Ric Martin, the “Walking Talking Platelet Factory”
On December 13th, a six-foot tall man with glasses walked into his favorite blood donation center in Dulles, Virginia and rolled up the right sleeve of his grey and black striped polo. He got his temperature, blood pressure, and iron tested. Then he checked, as he had so many times before, his platelet count. But today was not like any other platelet donation, today would be his 500th and people were literally standing by waiting for the numbers to populate the digital screen. When they did staff and donors cheered because on that day Ric Martin was going to become the single largest platelet donor in Inova’s history.
I sat down with Ric for an interview after this milestone was brought to my attention via Facebook, 162 likes and 22 comments were hard to ignore as a big deal from an agency that traditionally only received likes and comments around a dozen. I thought I would share my Q and A with you all because he had a lot to say and they are all things we should know. He offered insight into the past, some of the trends he’s noticed and after 40 years of donating he know what he is talking about. I tip my cap to you Ric and will refer to you by the name you have come to be known as at the donor center, the “Walking Talking Platelet Factory”.
Q: When did you first start donating? (Whole Blood & Platelets)
I first began donating whole blood when I turned 21 in 1973 with the American Red Cross and I gave about two gallons of whole blood there before I started donating with the local agency, Inova, in ‘76. Back then Inova’s operation was a tiny room in the basement of Fairfax Hospital. I remember that the room was rather small and anyone over 5’10“ would have to crunch up a little to allow the phlebotomist to squeeze past the beds.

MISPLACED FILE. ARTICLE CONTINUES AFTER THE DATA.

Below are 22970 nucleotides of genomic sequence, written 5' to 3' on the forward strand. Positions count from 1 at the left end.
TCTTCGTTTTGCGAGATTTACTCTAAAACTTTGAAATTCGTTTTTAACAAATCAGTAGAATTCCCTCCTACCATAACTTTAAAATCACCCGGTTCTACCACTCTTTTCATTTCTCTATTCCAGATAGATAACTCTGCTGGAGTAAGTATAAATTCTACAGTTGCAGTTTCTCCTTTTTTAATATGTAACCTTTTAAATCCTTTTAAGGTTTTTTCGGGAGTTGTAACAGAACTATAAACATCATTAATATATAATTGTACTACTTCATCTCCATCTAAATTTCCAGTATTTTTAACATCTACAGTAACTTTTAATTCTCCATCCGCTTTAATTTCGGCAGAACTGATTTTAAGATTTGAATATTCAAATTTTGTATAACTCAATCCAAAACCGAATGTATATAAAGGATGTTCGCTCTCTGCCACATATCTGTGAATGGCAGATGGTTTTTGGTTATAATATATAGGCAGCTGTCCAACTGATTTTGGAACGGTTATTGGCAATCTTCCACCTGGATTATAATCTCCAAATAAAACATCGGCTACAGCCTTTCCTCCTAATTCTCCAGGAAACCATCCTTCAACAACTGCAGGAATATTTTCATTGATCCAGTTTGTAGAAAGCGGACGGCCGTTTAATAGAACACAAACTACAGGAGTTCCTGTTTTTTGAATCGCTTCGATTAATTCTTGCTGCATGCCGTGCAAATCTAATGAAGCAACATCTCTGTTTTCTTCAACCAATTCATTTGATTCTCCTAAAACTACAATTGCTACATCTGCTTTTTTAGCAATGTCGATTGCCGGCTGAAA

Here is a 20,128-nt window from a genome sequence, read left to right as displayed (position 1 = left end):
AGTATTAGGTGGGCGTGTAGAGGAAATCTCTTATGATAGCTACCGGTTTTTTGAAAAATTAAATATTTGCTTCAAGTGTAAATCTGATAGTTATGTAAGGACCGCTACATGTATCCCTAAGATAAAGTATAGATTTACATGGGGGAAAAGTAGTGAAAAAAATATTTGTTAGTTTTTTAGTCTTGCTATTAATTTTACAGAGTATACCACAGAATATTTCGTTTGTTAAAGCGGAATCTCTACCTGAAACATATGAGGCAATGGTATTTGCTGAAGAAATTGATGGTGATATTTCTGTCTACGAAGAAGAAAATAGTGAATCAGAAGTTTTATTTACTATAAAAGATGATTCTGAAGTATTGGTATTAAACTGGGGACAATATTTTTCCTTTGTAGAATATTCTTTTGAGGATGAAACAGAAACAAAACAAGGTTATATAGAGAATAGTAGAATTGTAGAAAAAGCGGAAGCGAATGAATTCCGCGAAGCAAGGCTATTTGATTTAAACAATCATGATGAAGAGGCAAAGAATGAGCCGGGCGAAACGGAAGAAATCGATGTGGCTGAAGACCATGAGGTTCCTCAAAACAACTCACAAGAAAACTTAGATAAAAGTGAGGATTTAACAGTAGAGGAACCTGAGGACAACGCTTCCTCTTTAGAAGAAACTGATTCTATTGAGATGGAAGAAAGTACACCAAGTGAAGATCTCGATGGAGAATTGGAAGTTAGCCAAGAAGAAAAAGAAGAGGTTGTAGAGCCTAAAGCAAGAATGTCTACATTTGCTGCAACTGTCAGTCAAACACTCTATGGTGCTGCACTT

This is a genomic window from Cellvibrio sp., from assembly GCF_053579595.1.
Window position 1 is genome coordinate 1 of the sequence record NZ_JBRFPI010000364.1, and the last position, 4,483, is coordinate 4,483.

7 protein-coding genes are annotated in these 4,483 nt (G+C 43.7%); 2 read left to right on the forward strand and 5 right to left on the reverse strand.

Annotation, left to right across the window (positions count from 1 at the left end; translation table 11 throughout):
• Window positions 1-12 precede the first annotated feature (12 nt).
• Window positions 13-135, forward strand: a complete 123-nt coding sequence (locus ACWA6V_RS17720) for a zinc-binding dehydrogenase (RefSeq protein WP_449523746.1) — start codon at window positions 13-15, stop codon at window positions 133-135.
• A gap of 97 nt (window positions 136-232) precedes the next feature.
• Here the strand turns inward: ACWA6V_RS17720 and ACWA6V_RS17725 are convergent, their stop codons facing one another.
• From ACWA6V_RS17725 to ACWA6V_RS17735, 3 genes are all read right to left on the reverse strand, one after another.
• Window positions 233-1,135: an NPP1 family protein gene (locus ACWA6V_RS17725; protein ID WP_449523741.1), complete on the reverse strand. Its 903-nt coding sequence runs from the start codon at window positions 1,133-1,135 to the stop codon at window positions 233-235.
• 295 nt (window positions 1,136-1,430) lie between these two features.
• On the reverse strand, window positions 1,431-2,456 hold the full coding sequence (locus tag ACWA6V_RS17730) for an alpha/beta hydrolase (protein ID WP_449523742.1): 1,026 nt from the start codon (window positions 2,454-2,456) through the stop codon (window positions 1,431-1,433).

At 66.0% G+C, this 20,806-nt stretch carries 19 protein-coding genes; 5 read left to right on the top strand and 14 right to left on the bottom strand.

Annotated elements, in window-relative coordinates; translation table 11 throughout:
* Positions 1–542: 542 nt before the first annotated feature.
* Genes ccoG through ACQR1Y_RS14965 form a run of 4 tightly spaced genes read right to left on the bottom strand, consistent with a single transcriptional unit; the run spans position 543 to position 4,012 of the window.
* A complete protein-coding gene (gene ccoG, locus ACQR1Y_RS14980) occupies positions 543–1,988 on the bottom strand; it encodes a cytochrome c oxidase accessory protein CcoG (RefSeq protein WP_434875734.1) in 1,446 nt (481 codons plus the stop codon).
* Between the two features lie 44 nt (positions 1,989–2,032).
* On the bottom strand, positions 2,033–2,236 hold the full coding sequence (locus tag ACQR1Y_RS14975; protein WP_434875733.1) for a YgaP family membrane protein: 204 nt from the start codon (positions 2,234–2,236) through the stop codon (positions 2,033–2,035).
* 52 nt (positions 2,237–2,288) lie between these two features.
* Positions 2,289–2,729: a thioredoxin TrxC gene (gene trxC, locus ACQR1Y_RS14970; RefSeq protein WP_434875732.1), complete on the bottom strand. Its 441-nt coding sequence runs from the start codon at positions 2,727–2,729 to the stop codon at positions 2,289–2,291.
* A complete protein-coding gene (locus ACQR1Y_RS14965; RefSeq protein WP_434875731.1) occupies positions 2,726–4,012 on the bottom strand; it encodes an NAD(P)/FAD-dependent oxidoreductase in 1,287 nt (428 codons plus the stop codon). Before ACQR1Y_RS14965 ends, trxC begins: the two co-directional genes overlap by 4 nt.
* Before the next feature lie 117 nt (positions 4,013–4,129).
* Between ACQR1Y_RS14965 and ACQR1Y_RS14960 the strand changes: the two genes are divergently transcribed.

First time I ever donated platelets was ‘82 and it was a Thursday. I remember because there was such a need for them at that time and I got a call asking me to come back in again 72 hours later when another donor was unable to make his appointment.
Q. We like to say that every donor has a story for why they first donated, what’s yours?
My father was a donor, so I followed in his footsteps. He was a marine before he became a D.C. Police Officer and though we never really talked about it I assume between the military and police department he had seen the need while serving his country and then community. I do know that he donated at least 17 gallons of whole blood.
Q. Speaking of family, what does it mean to know that Ashley (his daughter) is now a regular donor?
It makes me very proud; we have been able to bond over the experience. I get to see her every time she donates and I can see her doing the math in her head of what/when she “thinks” she could over take my record. She has a higher platelet count and while I have only been able to donate triples once, she does often and likes to tease me a little when she does. Keep it up, Baby, I love it!!! It is all in fun but I am very proud of her and I share in her disappointment when she is unable to donate while sick or has low iron count.
I have been doing some R&D though by asking other regular high platelet donors what they eat, drink, and do that they believe helps their count. I have heard all kinds of answers from drinking Yuengling® Lager or red wine and one says eating 6-8 ounces of dark chocolate everyday, but they have had mixed results.
Q. What message would you tell someone whose never donated before?
It is not as bad as you think and there is no down side. I recommend you consider it from the other person’s point of view, you may receive 5-10 seconds of discomfort but the person who is receiving your blood may be going through that level of pain or much worse on a constant basis.
It costs you nothing to produce what you donate, but it is priceless to the recipient. In fact, you’re on “auto pilot” and can’t stop producing. If you find an on/off switch for your blood making machine, we’ll get you a spot on “Ripley’s Believe It or Not”!!!
Oh and if you do decide to donate, make sure you eat something. I made that mistake the first time I donated and turned pale and light-headed, but never again. Hydration is also very important. I find it easier to hydrate for Whole Blood. Being in the chair much longer for platelets tends to make it harder waiting for a bathroom break.